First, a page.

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Bryan McCormick

Last modified: Thursday, January 30, 2003

IUB faculty member volunteers at mental institutions in Kosovo

Imagine conditions prior to World War I at mental institutions in this country. That was the situation facing Bryan McCormick, an Indiana University Bloomington faculty member in therapeutic recreation, during a recent stay in Kosovo.

McCormick, an associate professor in the School of Health, Physical Education and Recreation's Department of Recreation and Park Administration, was a volunteer for two months in the war-torn Kosovo area of Europe while on sabbatical leave.

"I was an intern with the International Organization for Migration and was based in Pristina, the capital city in the Kosovo region of the Balkans," explained McCormick. "I worked with the staff at mental institutions on the therapeutic use of activities with their clients." One of his work locations was the Sthime Special Institute, whose substandard conditions have been documented by Mental Disability Rights International.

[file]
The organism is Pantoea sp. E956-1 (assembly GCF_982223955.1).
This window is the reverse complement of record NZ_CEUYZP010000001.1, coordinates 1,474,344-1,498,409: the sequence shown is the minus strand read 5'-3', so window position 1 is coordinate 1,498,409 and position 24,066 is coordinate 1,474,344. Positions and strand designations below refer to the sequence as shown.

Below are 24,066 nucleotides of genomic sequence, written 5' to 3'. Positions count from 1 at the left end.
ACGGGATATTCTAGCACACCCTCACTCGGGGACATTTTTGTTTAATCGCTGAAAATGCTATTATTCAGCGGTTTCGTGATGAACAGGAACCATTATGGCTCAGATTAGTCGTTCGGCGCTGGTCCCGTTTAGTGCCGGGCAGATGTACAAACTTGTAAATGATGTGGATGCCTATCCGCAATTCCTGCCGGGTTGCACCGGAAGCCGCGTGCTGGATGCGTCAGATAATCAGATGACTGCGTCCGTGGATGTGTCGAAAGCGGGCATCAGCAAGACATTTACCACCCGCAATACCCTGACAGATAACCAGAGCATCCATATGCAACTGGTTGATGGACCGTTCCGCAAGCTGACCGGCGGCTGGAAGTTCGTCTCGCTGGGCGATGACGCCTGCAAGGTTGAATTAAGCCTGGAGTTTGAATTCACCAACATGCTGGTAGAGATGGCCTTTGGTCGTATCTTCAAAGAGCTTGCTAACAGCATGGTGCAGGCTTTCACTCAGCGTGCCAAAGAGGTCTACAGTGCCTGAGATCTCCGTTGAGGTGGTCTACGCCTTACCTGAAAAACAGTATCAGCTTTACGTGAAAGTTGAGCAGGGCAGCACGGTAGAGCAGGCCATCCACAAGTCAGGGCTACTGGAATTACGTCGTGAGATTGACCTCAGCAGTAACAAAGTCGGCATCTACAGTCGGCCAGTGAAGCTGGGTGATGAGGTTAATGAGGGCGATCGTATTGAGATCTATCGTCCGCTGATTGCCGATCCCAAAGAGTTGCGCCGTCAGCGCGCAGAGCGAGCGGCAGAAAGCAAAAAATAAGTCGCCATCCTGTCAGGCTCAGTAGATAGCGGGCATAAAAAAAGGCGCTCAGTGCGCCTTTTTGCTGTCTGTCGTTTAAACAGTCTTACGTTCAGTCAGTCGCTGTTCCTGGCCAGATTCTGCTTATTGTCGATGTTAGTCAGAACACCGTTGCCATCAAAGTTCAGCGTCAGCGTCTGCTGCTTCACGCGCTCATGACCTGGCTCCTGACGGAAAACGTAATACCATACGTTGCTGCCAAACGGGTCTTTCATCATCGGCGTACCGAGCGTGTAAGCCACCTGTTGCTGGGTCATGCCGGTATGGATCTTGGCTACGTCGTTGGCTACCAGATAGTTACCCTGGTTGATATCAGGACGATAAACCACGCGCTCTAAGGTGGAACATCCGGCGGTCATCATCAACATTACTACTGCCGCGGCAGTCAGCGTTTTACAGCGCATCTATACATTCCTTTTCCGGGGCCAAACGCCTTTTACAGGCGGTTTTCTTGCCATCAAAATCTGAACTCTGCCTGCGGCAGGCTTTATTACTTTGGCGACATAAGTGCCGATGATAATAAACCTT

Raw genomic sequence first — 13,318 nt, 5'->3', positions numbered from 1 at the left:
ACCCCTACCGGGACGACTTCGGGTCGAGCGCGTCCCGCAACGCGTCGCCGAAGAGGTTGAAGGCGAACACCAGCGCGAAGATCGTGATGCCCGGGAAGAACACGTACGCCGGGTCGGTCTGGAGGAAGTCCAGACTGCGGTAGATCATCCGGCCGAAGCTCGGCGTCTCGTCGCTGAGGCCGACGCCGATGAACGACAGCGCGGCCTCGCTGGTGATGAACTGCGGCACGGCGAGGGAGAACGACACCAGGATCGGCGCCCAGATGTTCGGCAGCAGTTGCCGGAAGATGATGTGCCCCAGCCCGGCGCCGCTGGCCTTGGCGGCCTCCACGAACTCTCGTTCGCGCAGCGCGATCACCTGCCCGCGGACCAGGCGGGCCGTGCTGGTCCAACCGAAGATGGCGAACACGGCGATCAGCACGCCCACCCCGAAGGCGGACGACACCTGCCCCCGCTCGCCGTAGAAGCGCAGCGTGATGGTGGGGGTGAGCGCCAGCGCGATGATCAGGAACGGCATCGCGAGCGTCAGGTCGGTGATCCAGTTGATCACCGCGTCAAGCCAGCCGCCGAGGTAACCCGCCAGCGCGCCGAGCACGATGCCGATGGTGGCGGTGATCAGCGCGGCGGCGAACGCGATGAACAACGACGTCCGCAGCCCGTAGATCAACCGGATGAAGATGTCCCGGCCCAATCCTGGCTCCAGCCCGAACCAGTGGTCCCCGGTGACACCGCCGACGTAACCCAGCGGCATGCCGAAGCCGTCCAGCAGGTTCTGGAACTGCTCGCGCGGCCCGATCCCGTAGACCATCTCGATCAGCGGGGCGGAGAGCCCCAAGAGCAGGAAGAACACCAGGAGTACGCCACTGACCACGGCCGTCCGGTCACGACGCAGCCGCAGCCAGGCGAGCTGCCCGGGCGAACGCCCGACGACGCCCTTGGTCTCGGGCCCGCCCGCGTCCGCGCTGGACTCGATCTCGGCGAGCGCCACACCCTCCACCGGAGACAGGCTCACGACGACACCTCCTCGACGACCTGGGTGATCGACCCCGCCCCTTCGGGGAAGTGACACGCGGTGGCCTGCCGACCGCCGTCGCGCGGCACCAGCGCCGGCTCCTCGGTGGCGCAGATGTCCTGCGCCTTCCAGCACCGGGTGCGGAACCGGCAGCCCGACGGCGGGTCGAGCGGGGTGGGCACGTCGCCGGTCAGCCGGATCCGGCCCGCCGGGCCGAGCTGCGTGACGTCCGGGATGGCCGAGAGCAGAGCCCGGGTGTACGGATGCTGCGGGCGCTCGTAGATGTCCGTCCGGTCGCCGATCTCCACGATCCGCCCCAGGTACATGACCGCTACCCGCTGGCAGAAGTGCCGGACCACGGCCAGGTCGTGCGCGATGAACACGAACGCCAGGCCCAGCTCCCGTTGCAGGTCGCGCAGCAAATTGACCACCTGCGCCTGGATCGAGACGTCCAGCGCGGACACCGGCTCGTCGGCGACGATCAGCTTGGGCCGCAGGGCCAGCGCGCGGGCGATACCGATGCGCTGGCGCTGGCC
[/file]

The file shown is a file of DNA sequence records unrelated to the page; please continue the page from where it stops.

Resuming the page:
McCormick, who worked with children and adults with mental disabilities, said he wanted to see what health and human services are like outside of the United States. What he found was sobering. He said there remains a stigma attached to mental disability in the Balkan states that can affect entire families adversely if a child suffers from a mental disorder.

"They have no concept of mental health counseling in Kosovo, or any experience in the allied health professions such as occupational therapy or recreational therapy. Their lack of staff training and conditions for clients is reminiscent of the United States some 80 years ago," he said. "They are facing a very challenging transition from total institutional care to community-based rehabilitation. It's just a totally different mindset."

McCormick spent most of his first month there observing, so he wasn't regarded as an all-knowing expert from America. "I wanted to get to know the local people first and then provide assistance to them as they interacted with the clients," he said.

McCormick said that although the area is under United Nations control some three years after the civil war between ethnic Albanians and Serbs, signs of destruction are still noticeable. "The U.S. view is that nothing remains but bombed-out hulks, but there has been massive rebuilding," he said. "However, although the war destroyed buildings, it did more damage to the social structure. This takes much longer than buildings to rebuild."

Although conditions were depressing at times, McCormick said he wants to return and is exploring the possibility of taking graduate students in therapeutic recreation. "There is a substantial role for therapeutic recreation professionals in a post-conflict society, and it would certainly provide the students with a greater perspective than what is available in the Midwest," he said.

For more information, contact McCormick at 812-855-3482 or